HCM CITY — Average temperatures in northern central Viet Nam can rise by 3.5 degrees centigrade and dry season rainfall reduce by 30 per cent by 2100, according to a new climate change report prepared by the Ministry of Natural Resources and Environment.
The new predictions are based on updated data collected from 200 meteorological stations and satellites. It paints a worse scenario than an earlier report in 2009 which estimated average temperature increase at 2.8 degrees centigrade and rainfall reduction at 18 per cent.
In the new version, by 2100, hot days with temperatures over 35 degrees centigrade would double in comparison with now. Rainfall would raise 2-7 per cent in the rainy season but drop significantly during dry season.
The report divides climate change impacts into three categories: low, medium and high, depending on the level of emissions and socio-economic development.
At the medium level, if the sea water rises by 1m, around 2.5 per cent of land area in central coastal provinces, 10 per cent of the Hong River Delta, 20 per cent of HCM City and 39 per cent of the Cuu Long (Mekong) Delta would be inundated.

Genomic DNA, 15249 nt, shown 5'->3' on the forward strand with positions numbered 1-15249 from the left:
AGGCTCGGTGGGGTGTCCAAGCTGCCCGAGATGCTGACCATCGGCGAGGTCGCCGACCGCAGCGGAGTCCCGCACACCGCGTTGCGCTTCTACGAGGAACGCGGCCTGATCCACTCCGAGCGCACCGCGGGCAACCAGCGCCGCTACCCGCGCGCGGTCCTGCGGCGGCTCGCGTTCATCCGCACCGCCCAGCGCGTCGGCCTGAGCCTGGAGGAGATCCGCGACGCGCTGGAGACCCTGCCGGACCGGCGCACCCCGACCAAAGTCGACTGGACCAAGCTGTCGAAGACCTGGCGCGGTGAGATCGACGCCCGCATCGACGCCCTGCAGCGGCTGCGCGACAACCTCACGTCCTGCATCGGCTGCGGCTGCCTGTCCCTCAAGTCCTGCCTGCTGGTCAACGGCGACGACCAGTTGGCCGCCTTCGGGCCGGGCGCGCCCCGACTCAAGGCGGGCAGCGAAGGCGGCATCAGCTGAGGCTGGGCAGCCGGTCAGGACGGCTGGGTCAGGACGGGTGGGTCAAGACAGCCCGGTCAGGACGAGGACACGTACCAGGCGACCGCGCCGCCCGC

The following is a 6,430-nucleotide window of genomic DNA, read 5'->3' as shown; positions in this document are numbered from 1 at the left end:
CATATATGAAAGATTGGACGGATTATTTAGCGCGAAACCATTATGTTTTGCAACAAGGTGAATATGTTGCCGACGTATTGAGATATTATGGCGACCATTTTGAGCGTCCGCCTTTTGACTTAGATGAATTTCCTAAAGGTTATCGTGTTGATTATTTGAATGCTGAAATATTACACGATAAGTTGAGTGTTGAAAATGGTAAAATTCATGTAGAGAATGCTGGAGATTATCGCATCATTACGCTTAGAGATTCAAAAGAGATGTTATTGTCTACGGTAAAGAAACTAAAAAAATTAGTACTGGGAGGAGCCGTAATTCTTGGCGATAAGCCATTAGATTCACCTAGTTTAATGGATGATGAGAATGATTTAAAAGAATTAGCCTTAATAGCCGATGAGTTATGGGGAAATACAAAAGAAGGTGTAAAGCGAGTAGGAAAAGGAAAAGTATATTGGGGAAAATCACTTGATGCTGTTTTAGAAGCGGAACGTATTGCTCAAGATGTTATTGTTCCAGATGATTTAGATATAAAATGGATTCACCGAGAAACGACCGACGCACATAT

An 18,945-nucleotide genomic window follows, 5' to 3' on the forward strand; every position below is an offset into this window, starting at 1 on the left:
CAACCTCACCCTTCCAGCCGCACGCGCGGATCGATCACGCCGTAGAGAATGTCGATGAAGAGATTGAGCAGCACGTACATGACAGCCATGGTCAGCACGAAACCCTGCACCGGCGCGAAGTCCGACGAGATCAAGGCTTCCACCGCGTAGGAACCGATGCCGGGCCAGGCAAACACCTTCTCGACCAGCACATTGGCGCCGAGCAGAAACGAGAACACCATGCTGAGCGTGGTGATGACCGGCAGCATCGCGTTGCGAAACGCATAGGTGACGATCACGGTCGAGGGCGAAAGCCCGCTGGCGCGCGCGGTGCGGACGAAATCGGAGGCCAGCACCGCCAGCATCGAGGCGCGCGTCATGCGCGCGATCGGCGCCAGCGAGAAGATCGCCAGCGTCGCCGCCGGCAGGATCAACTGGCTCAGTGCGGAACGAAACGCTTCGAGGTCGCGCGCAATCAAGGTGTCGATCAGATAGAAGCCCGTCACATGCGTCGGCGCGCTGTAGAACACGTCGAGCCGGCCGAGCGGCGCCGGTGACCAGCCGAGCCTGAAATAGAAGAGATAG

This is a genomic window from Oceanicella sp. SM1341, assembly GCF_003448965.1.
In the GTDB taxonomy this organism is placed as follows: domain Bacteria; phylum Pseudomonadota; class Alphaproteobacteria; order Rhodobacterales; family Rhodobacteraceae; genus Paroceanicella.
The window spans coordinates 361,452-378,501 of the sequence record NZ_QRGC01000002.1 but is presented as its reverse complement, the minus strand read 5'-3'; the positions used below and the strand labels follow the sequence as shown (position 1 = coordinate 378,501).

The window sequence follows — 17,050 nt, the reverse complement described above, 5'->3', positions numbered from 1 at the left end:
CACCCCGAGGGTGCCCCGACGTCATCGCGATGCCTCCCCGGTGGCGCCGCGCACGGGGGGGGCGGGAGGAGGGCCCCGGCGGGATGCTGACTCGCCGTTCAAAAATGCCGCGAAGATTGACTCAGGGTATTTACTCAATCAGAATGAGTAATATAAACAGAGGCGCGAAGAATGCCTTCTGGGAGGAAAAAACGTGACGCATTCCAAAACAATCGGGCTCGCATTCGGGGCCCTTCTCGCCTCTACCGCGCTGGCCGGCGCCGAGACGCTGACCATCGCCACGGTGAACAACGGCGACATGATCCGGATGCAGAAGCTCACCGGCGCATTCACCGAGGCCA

Four per cent of the railway system, nine per cent of highways and 12 per cent of provincial roads would be suffered.
If emissions increased at higher levels in Viet Nam and the world, the sea levels are expected to rise by 2m, in which case the Cuu Long (Mekong) Delta would virtually cease to exit with 92 per cent under water.
The Hong River Delta and HCM City would lose 30 and 36 per cent of their land respectively.
The scenarios sketched in the report are expected to inform plans formulated to tackle climate change by concerned ministries and departments. — VNS